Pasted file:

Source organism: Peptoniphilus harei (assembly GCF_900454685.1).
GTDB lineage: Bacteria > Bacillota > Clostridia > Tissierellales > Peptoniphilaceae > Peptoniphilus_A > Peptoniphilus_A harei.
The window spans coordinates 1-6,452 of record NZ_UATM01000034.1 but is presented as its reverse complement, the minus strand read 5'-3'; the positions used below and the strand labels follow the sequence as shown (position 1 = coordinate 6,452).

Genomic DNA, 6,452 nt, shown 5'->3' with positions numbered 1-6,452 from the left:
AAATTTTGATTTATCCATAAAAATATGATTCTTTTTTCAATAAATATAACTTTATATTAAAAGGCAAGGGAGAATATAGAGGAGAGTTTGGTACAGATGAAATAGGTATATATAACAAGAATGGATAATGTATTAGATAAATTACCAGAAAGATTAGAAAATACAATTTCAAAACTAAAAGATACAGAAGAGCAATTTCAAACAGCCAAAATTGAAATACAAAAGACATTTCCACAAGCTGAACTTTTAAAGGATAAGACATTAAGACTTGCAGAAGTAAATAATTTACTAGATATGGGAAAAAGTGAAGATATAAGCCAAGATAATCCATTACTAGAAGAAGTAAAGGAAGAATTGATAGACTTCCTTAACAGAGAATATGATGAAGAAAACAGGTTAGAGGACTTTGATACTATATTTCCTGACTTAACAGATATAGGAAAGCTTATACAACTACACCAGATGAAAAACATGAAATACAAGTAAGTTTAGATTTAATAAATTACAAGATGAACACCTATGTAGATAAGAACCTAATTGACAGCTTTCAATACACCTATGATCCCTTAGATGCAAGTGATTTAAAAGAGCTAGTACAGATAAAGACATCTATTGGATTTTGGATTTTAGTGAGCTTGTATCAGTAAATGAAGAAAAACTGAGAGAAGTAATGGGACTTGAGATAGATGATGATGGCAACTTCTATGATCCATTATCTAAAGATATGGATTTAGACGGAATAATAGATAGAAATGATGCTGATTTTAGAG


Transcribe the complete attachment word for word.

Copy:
Source organism: Peptoniphilus harei (assembly GCF_900454685.1).
GTDB lineage: Bacteria > Bacillota > Clostridia > Tissierellales > Peptoniphilaceae > Peptoniphilus_A > Peptoniphilus_A harei.
The window spans coordinates 1-6,452 of record NZ_UATM01000034.1 but is presented as its reverse complement, the minus strand read 5'-3'; the positions used below and the strand labels follow the sequence as shown (position 1 = coordinate 6,452).

Genomic DNA, 6,452 nt, shown 5'->3' with positions numbered 1-6,452 from the left:
AAATTTTGATTTATCCATAAAAATATGATTCTTTTTTCAATAAATATAACTTTATATTAAAAGGCAAGGGAGAATATAGAGGAGAGTTTGGTACAGATGAAATAGGTATATATAACAAGAATGGATAATGTATTAGATAAATTACCAGAAAGATTAGAAAATACAATTTCAAAACTAAAAGATACAGAAGAGCAATTTCAAACAGCCAAAATTGAAATACAAAAGACATTTCCACAAGCTGAACTTTTAAAGGATAAGACATTAAGACTTGCAGAAGTAAATAATTTACTAGATATGGGAAAAAGTGAAGATATAAGCCAAGATAATCCATTACTAGAAGAAGTAAAGGAAGAATTGATAGACTTCCTTAACAGAGAATATGATGAAGAAAACAGGTTAGAGGACTTTGATACTATATTTCCTGACTTAACAGATATAGGAAAGCTTATACAACTACACCAGATGAAAAACATGAAATACAAGTAAGTTTAGATTTAATAAATTACAAGATGAACACCTATGTAGATAAGAACCTAATTGACAGCTTTCAATACACCTATGATCCCTTAGATGCAAGTGATTTAAAAGAGCTAGTACAGATAAAGACATCTATTGGATTTTGGATTTTAGTGAGCTTGTATCAGTAAATGAAGAAAAACTGAGAGAAGTAATGGGACTTGAGATAGATGATGATGGCAACTTCTATGATCCATTATCTAAAGATATGGATTTAGACGGAATAATAGATAGAAATGATGCTGATTTTAGAG